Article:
Like almost everyone I know who is working on, covering, or closely following the presidential election, I spend about 60 percent of my waking hours talking about Donald Trump. People want to know if he can win, if he will win, and what might possibly derail his candidacy. The reason the answers are so elusive is that Trump has proven to be unlike any other candidate in modern American politics.

Top strategists for Trump’s rivals and some corporate and conservative interests are working with opposition researchers, messaging experts, and focus-group gurus to find some plausible scheme to end what has already become an enduring nightmare for much of the Republican establishment: Donald Trump, Front- Runner. The political-media world is speculating endlessly about which brave and hardy GOP soul will attempt a daring move against Trump, despite the certain threat of immediate, serpent-toothed retaliation. “I hope they attack me,” Trump said recently to a reporter from the Wall Street Journal, “because everybody who attacks me is doomed.”

Publicly, former Texas Governor Rick Perry ended his presidential run on Friday afternoon. Privately, those who do this for a living used a bloodier term of the trade: He was killed (politically, of course), the first of what may turn into many campaign scalps claimed by the fiercest killer in this race, Trump.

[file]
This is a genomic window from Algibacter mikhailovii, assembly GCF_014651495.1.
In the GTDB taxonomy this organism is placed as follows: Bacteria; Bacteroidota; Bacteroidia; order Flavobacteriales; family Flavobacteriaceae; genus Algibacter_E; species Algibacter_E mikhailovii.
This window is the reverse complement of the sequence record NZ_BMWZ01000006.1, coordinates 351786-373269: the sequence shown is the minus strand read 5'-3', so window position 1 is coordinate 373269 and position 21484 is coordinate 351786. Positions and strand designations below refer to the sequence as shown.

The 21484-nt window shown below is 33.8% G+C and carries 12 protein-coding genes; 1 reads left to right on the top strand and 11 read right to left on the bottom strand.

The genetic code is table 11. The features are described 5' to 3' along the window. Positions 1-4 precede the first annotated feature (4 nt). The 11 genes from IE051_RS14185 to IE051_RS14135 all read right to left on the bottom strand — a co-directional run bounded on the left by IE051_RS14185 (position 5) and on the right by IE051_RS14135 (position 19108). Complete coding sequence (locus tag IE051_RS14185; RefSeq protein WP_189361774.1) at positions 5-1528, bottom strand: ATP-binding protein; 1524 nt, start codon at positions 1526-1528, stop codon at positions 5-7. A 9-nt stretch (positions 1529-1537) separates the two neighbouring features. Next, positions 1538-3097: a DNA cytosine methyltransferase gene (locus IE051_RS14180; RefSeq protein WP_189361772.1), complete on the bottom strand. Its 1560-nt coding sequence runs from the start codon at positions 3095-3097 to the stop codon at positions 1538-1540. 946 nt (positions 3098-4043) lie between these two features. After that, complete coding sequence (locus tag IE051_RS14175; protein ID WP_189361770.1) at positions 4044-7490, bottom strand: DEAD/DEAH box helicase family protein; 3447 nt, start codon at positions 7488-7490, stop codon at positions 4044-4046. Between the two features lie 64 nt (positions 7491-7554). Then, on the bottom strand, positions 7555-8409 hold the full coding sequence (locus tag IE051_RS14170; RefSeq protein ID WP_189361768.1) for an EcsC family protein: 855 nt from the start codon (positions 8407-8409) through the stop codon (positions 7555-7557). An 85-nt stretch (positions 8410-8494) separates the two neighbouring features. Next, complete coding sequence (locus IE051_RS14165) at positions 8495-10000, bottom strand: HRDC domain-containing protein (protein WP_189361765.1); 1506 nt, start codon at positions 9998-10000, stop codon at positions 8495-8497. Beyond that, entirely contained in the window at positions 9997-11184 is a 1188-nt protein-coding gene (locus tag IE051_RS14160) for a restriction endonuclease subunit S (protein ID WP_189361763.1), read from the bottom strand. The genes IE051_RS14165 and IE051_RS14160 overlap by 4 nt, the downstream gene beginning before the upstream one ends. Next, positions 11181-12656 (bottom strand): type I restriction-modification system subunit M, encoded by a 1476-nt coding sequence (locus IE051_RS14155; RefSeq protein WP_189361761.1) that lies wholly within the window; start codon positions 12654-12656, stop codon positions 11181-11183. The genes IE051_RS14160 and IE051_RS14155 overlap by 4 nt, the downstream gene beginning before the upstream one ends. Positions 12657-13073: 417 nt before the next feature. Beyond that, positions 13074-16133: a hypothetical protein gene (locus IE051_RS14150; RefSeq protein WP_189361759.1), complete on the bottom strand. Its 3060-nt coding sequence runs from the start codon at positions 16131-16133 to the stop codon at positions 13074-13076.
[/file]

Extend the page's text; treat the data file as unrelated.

In the modern era, the Republican nomination has been won by the combatant who is best at playing a game of kill-or-be-killed. In the end, becoming the standard bearer has not been about the daily polls, the staff hires, the policy speeches, the fundraising, the cattle calls, the promised agenda. It’s been about having the skill and confidence to stamp out anyone who threatens you, using a combination of negative TV ads, candidate and major surrogate attacks, and planted opposition research.

All the Republican presidential nominees since 1988 have deployed these weapons in a rapid-fire flurry of assaults. The losers failed to respond quickly, handle the pressure, or maintain image control—and were pulverized. You win the nomination when you define yourself on your own (positive) terms and force your opponent to be defined in the public eye on negative terms. That is how you kill the enemy and prevail. Insiders and the campaigns themselves have long known this secret, even as much of the media coverage obscures the truth. In a sense, in every campaign cycle, the period between announcement speeches and the elimination rounds is merely a matter of marking time.